Private fostering is when a child or young person under 16 (or under 18 if disabled) is living with someone who is not a close relative for 28 days or more. This might be a friend, a great aunt, a cousin or someone else known to the child or young person. A close relative is defined as a grandparent, aunt, uncle, brother or step-parent by marriage. This type of arrangement is completely different to fostering arrangements where children and young people are placed with local authority approved foster carers, or via friends and family (kinship care) foster carers.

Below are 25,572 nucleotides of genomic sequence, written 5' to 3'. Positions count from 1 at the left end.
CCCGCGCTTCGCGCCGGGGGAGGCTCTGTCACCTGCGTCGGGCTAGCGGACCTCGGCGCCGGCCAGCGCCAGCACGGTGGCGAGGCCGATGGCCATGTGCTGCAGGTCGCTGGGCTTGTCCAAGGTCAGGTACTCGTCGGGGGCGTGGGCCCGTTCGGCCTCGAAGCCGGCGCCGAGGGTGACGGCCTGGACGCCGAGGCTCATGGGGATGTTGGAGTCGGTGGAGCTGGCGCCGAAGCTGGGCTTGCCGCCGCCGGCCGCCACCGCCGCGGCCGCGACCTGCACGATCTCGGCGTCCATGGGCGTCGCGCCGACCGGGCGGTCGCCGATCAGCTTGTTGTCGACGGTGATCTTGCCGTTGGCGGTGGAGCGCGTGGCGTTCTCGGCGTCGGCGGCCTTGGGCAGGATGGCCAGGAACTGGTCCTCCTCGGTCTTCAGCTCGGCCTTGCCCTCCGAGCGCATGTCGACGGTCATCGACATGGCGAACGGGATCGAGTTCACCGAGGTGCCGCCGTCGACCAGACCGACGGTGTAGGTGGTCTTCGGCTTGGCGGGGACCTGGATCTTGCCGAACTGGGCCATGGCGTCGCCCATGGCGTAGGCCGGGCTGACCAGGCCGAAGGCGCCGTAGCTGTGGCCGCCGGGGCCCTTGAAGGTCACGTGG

Many private fostering arrangements remain unknown to the local authority and this is a cause for concern as privately fostered children and young people are a particularly vulnerable group. The law states that anyone directly involved in arranging the placement must notify the local authority about the arrangement. It is an offence not to tell the local authority about a private fostering arrangement. Both the child’s parents and the private foster carers have a duty to notify the local authority of the intention to place the child in private foster care no less than six weeks before and no more than 13 weeks before the arrangement is intended to start, unless it is made as an emergency, in which case notification shall not be more than 48 hours after the child has been placed with carers.